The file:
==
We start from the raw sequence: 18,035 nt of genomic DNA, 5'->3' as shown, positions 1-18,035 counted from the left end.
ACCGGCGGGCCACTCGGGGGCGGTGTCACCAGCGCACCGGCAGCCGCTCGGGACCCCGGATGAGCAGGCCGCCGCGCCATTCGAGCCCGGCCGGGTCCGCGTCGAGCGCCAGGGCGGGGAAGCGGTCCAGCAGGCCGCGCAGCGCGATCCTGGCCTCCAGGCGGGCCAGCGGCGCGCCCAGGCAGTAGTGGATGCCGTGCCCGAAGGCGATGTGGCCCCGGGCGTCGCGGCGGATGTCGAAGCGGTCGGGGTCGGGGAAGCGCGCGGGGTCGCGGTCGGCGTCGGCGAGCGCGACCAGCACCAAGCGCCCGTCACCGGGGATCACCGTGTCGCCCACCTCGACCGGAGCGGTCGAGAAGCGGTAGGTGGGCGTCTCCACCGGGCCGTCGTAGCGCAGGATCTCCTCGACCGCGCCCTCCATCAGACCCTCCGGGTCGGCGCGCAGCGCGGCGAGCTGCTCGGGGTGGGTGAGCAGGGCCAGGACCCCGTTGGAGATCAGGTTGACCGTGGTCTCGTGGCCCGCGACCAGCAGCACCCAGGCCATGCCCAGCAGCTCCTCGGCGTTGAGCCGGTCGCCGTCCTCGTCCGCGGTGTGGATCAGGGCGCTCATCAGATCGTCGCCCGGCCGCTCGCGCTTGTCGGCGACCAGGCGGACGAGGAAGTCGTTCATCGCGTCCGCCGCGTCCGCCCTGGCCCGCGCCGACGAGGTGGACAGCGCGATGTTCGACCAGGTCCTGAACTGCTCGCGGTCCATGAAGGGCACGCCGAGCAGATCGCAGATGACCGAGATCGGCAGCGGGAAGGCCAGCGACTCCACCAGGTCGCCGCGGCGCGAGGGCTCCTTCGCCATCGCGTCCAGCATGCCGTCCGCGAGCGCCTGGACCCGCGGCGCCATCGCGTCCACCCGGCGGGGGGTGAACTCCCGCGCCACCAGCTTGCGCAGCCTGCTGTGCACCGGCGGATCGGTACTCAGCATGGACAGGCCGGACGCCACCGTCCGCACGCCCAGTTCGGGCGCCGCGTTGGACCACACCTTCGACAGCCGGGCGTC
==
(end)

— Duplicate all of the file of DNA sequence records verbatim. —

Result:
We start from the raw sequence: 18,035 nt of genomic DNA, 5'->3' as shown, positions 1-18,035 counted from the left end.
ACCGGCGGGCCACTCGGGGGCGGTGTCACCAGCGCACCGGCAGCCGCTCGGGACCCCGGATGAGCAGGCCGCCGCGCCATTCGAGCCCGGCCGGGTCCGCGTCGAGCGCCAGGGCGGGGAAGCGGTCCAGCAGGCCGCGCAGCGCGATCCTGGCCTCCAGGCGGGCCAGCGGCGCGCCCAGGCAGTAGTGGATGCCGTGCCCGAAGGCGATGTGGCCCCGGGCGTCGCGGCGGATGTCGAAGCGGTCGGGGTCGGGGAAGCGCGCGGGGTCGCGGTCGGCGTCGGCGAGCGCGACCAGCACCAAGCGCCCGTCACCGGGGATCACCGTGTCGCCCACCTCGACCGGAGCGGTCGAGAAGCGGTAGGTGGGCGTCTCCACCGGGCCGTCGTAGCGCAGGATCTCCTCGACCGCGCCCTCCATCAGACCCTCCGGGTCGGCGCGCAGCGCGGCGAGCTGCTCGGGGTGGGTGAGCAGGGCCAGGACCCCGTTGGAGATCAGGTTGACCGTGGTCTCGTGGCCCGCGACCAGCAGCACCCAGGCCATGCCCAGCAGCTCCTCGGCGTTGAGCCGGTCGCCGTCCTCGTCCGCGGTGTGGATCAGGGCGCTCATCAGATCGTCGCCCGGCCGCTCGCGCTTGTCGGCGACCAGGCGGACGAGGAAGTCGTTCATCGCGTCCGCCGCGTCCGCCCTGGCCCGCGCCGACGAGGTGGACAGCGCGATGTTCGACCAGGTCCTGAACTGCTCGCGGTCCATGAAGGGCACGCCGAGCAGATCGCAGATGACCGAGATCGGCAGCGGGAAGGCCAGCGACTCCACCAGGTCGCCGCGGCGCGAGGGCTCCTTCGCCATCGCGTCCAGCATGCCGTCCGCGAGCGCCTGGACCCGCGGCGCCATCGCGTCCACCCGGCGGGGGGTGAACTCCCGCGCCACCAGCTTGCGCAGCCTGCTGTGCACCGGCGGATCGGTACTCAGCATGGACAGGCCGGACGCCACCGTCCGCACGCCCAGTTCGGGCGCCGCGTTGGACCACACCTTCGACAGCCGGGCGTC